Kevin Clash is a dreamer, a talented artist, and an inspirational figure who oozes so much charm he almost makes me regret thinking that Elmo's a punk. Almost.

csjlong's picture

I'm old school when it comes to my “Sesame Street,” and I'll go to my grave believing that Elmo is a punk.  Kevin Clash, however, is definitely not a punk, not one bit.  Kevin Clash is a dreamer, a talented artist, and an inspirational figure who oozes so much charm he almost makes me regret thinking that Elmo's a punk.  Almost.

Clash turned the former bit character into a Sesame sensation in the 80s, but his involvement with “Sesame Street” and with all things both Muppet and puppet began when he was a wide-eyed Baltimore youngster whiling his afternoons way in front of the television.  Like all kids, he fell in love with characters like Big Bird, Oscar the Grouch, and especially Grover, but unlike his friends, Clash began wondering from an early stage how in the heck they made those puppets look so good.  In the pre-Internet era, the only way for him to figure it out was to study the show intently and experiment on his own.  The boldest of his early experiments could have proven a career-ending disaster.  A young Clash decided the fur lining of his father's jacket would make fantastic material for a puppet; fortunately for him his earliest work was so darned fantastic that dad didn't even get mad, and mom was convinced that she had a little genius on her hands.

Mom was right, and Kevin went from entertaining the kids at mom's day care with his puppet creations to putting on shows in hospitals and throughout Baltimore neighborhoods.  At first this was a guarantee that young Kevin would get picked on by classmates, but once he landed a regular show on local television, he was a star.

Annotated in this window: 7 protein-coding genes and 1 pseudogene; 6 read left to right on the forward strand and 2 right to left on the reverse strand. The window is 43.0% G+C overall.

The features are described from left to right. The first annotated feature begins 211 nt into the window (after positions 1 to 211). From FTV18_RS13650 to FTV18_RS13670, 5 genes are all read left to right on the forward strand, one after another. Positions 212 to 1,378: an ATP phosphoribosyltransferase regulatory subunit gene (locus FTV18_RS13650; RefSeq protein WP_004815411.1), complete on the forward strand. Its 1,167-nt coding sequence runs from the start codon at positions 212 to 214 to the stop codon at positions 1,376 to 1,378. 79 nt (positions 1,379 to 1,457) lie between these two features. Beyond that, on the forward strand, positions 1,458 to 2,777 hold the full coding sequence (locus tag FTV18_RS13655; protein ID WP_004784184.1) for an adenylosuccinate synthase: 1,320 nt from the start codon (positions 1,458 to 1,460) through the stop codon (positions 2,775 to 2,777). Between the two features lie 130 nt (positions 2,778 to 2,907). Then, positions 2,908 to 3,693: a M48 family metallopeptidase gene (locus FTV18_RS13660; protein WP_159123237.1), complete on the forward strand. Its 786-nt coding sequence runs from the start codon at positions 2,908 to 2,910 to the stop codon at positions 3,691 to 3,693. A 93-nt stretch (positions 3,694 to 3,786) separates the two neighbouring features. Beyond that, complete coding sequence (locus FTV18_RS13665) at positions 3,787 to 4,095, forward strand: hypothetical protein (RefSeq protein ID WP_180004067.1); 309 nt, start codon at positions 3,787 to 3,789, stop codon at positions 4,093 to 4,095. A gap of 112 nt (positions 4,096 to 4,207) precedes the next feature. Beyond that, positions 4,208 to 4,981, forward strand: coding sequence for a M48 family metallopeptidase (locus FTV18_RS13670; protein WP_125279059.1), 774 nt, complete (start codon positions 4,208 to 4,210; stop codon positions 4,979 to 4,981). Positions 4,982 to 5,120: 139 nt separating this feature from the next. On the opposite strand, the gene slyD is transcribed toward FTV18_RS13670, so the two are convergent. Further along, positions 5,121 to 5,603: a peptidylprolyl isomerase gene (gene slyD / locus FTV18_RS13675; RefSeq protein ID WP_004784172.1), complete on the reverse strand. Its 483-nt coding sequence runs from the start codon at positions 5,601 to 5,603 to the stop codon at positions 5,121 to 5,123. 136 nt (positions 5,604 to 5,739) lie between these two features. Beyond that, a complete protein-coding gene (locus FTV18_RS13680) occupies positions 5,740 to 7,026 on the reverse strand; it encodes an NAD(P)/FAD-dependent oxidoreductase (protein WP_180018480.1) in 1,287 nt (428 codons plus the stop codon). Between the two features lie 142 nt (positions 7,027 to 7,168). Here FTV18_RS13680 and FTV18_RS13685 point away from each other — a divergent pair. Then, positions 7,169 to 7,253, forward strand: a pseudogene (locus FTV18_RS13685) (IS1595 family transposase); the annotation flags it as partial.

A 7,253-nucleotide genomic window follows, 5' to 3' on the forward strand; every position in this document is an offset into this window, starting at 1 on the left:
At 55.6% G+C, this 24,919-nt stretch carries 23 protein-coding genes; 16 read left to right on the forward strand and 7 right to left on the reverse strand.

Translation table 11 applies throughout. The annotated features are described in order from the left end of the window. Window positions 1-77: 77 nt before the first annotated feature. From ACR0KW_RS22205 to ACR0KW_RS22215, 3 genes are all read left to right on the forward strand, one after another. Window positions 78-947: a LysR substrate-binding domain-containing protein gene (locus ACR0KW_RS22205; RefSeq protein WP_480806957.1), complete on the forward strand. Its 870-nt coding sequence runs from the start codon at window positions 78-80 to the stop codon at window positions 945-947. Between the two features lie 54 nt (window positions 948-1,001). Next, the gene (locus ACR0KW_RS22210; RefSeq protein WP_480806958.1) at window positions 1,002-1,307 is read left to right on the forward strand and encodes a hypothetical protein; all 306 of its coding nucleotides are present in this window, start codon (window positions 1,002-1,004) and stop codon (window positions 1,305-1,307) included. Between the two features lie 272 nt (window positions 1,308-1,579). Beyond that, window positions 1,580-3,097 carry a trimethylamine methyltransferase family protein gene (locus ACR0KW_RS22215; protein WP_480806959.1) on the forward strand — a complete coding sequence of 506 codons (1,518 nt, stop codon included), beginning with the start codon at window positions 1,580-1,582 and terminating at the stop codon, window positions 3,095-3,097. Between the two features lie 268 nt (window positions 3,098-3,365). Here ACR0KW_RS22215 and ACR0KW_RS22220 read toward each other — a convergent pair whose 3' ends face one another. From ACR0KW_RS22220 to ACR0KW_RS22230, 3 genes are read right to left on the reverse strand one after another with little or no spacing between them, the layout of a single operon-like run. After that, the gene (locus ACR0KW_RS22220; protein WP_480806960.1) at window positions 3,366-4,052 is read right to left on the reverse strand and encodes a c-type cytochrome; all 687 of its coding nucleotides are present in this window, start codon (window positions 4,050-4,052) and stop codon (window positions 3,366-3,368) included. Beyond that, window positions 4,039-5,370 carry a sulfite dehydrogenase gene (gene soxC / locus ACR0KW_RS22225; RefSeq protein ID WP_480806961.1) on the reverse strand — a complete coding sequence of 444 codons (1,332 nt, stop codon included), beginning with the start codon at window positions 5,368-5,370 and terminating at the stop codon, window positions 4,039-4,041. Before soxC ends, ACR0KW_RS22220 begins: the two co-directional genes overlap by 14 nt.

Fortune, perseverance, and a very resourceful mother helped make sure that Kevin's star would shine on bigger stages than Baltimore public television.  Clash secured a meeting with master puppeteer Kermit Love, also one of Jim Henson's right-hand men, and with Love as his mentor, the smiling teenager worked his way throug the circuit by way of “Captain Kangaroo,” “The Great Space Coaster,” a film gig on “Labyrinth” and eventually his dream trip to the place where everything's A-OK.

After powering a few of his own creations, Love took over Elmo-duties from a prior puppeteer who had tired of the character, and after a massive creative makeover, he and the show's producers had a juggernaut on their hands, or on Kevin Clash's hands to be precise.  Elmo's baby talk, third-person referencing and constant pleas for hugs and his carpet bombing of “I love yous” quickly made him the most beloved character among the show's very youngest viewers, and The Street (as we old schoolers call it) would never be the same.

The documentary, directed by Constance Marks, wisely lets Mr. Clash win over the camera and the hearts of anyone watching both while in character(s) and especially as himself, though the dividing line is not a sharp one.  Clash's sunny personality makes it easy to believe that Elmo is a direct projection, though he prefers to saythat Elmo is more a combination of his always-supportive and optimistic parents.  Harden your hearts against this little red menace if you will, but if you remain unmoved by Clash's quivery account of his first meeting with his hero Jim Henson then you're just dead inside.

The film is presented in a 1.78:1 anamorphic transfer.  Archival footage (including some primo material from Clash's meeting with Kermit Love) varies in quality but overall the SD transfer is a solid if unremarkable one.  No problems worth noting.

The Dolby Digital 2.0 soundtrack is similarly solid and fairly straightforward.  It's not dynamic but the dialogue is clean and that's all that matters.  No subtitles are provided.

The DVD has 33 minutes of Bonus Footage, including the Sundance Premiere Q&A panel and Thoughts from the Filmmakers as well as two other short features.  The disc also includes a Trailer and a text-based Filmmaker Bio.

Film Value:
I'll never say a kind word about Elmo, but as for “Being Elmo,” it's an audience pleaser in the most respectable sense of the term.  And at 76 minutes, it's the perfect running time for a documentary portrait.  I could have lived without the unnecessary, sporadic narration by Whoopi Goldberg, but that's a minor complaint.


Film Value